11 Churchyard Side, Nantwich
11 Churchyard Side is a Victorian bank in Gothic Revival style, in Nantwich, Cheshire, England. It stands on the town square, opposite the parish church (at ). Dating from 1876, the bank was designed by local architect Thomas Bower as a branch of the Midland Bank, and later became a branch of Barclays. It is listed at grade II.
11 Churchyard Side is one of three banks in the town dating from the Victorian era which are listed buildings; the others are the former District Bank, designed by Alfred Waterhouse, also on Churchyard Side, and the former Savings Bank on Welsh Row.
The present building was constructed in 1876 as a branch of the Midland Bank, to the design of Nantwich architect Thomas Bower. It was on the site of an earlier Midland Bank building, which employed a manager and seven clerks in 1871. Once part of the cemetery of the parish church, the site had previously housed a painter and a butcher's premises. The bank was later extended and altered in the same style. The Midland Bank is no longer listed in directories from 1892; Barclays Bank has occupied the building since 1939.
The bank is a terraced ashlar building in Gothic Revival style, with two storeys and seven bays. Nikolaus Pevsner describes it as "later, smoother, equally Gothic" by comparison with the nearby District Bank, which was designed by Alfred Waterhouse. Its roof of Westmorland green slate is described by local historian Jane Stevenson as "beautiful". A band between ground and first floor is decorated with rectangular coffering, which matches the dentilled cornice under the eaves. There are also two plain stone bands, one on the ground floor beneath the windows and the other on the first floor at the level of the window heads.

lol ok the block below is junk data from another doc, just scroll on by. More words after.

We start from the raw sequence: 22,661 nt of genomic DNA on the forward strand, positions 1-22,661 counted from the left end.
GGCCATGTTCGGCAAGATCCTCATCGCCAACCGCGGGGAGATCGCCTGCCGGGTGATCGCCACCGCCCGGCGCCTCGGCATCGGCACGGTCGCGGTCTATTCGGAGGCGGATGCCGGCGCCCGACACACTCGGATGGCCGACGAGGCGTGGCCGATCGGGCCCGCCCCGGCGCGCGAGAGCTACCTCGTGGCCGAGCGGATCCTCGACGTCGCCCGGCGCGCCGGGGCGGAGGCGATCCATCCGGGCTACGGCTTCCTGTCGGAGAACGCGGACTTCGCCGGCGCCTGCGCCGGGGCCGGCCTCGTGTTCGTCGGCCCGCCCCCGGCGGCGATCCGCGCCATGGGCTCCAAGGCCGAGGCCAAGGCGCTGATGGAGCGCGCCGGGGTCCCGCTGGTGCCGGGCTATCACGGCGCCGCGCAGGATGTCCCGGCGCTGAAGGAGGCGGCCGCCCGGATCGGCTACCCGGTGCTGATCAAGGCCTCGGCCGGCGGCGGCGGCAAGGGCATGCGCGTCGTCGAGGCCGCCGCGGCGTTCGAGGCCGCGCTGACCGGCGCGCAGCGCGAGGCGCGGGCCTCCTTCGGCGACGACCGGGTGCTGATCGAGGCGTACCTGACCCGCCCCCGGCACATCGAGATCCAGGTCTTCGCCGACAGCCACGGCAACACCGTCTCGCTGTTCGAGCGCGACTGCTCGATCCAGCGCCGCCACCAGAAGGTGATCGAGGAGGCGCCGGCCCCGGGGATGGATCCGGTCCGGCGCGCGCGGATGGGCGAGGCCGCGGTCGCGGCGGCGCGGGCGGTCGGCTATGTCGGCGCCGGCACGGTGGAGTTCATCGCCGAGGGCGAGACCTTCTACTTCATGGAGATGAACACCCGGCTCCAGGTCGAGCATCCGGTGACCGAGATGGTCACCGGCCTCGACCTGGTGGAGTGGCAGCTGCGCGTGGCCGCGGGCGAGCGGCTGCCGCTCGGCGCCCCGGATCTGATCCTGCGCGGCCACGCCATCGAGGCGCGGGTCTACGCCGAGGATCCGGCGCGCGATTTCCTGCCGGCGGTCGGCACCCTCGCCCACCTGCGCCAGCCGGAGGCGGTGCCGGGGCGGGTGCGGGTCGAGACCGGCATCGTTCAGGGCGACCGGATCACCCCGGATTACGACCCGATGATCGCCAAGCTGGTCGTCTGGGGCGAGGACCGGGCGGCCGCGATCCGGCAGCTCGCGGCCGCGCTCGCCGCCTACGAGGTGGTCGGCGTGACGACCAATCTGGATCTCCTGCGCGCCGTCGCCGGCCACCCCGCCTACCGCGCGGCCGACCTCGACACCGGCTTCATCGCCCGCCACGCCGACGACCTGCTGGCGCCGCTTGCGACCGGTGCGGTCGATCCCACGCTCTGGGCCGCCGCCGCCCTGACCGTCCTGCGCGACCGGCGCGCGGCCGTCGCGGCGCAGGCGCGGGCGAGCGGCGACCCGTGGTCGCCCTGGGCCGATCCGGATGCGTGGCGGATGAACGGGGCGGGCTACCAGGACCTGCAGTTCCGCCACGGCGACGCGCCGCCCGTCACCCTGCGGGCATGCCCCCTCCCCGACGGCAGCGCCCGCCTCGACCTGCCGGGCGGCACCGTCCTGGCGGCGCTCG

The main entrance is at the left (west) side. It is flanked by two sets of paired orange columns and headed by a pointed arch. Above is a V-shaped stone moulding with two carved bosses and an intricately carved quatrefoil containing a dragon and foliage. The word "bank" is incised above the entrance. There are two stone mullioned and transomed windows on the ground floor, which each consist of five two-light units with pointed arched heads. A two-unit "window" to the left of the main entrance is blocked. The first floor has seven windows, each of which is flanked by paired orange columns and headed with a pointed arch, with a V-shaped stone moulding above similar to that above the main entrance.
Notes and references
- Hall J. A History of the Town and Parish of Nantwich, or Wich Malbank, in the County Palatine of Chester (2nd edn) (E. J. Morten; 1972) (ISBN 0-901598-24-0)
- Lamberton A, Gray R. Lost Houses in Nantwich (Landmark Publishing; 2005) (ISBN 1-84306-202-X)
- Pevsner N, Hubbard E. The Buildings of England: Cheshire (Penguin Books; 1971) (ISBN 0-14-071042-6)
- Stevenson PJ. Nantwich: A Brief History and Guide (1994)